There are currently approximately 200 horses left in Burns; by June they'll all be gone as the corrals are being repaired. Horses that haven't been adopted or sent to prison training programs will be moved to other districts.

Saturday, April 7, 2007


Please Note: I'll be blogging to Carpenter Creek this week regarding my vacation to the Wild Horse Corrals. For daily updates on our trip visit me there!

This morning I was in for a surprise. Here it is, one day before taking off, and who do I see outside my window? Sunny!

She managed to open the gate by rubbing her itchy behind on it. The latch gave way, the gate swung open, and out she came! Thankfully, she's not wanting to take a vacation apart from her friends here, otherwise it could have spelled trouble.

Fortunately, Sunny resisted the urge to run frantically out into the road. Fortunately, I resisted the urge to run back inside to get my camera and document it!

When I got outside, she bucked and snorted, then settled back to grazing. I carried alfalfa to the sheep, grass hay to Quiet Storm, and wondered how I was going to deal with my wild girl. She didn't want to let me up close enough to grab the lead, but she wasn't being stupid, either. Just happy to have stretched her legs (oh, yeah, I could see where she'd been doing that) and eat a bit of spring grass.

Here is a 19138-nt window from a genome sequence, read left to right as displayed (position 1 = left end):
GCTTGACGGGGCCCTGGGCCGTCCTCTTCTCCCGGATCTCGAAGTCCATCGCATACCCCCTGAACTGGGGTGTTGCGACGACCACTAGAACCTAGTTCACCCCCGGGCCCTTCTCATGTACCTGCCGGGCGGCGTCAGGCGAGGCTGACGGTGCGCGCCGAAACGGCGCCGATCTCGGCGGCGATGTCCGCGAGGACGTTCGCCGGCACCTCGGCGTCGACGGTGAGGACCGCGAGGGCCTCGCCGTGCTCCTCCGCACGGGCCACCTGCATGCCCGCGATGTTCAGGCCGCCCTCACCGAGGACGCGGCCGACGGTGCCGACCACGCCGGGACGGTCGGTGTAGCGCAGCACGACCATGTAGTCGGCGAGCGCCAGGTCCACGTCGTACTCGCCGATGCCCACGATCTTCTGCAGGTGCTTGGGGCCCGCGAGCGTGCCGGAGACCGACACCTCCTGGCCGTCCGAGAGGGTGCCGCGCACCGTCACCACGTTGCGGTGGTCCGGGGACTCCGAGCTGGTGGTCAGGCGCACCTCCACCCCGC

Since the sheep were peacefully eating, I took a gamble and opened the gate, hoping they would be absorbed in grain and not notice that freedom was at hand. I then managed to get Sunny to move in the general direction of the open gate.

Lucky me! She saw the gate open and ran into it! She was in there running once before, and has seen Quiet Storm playing out there, so no doubt she associated that pasture with freedom!

Thursday, April 5, 2007

A little video

One of the things I'd like to be able to do for you while on vacation is video the horses. Alas, my fancy camera hasn't got a video feature. Darling's does, however it's a bit low on the quality end of things. Still, it shows motion and picks up sound.

I went outside yesterday afternoon and practiced a bit. Here's one of Sunny. Short, and not terribly good. But hey, I've gotta start somewhere!

Tuesday, April 3, 2007

Exciting News!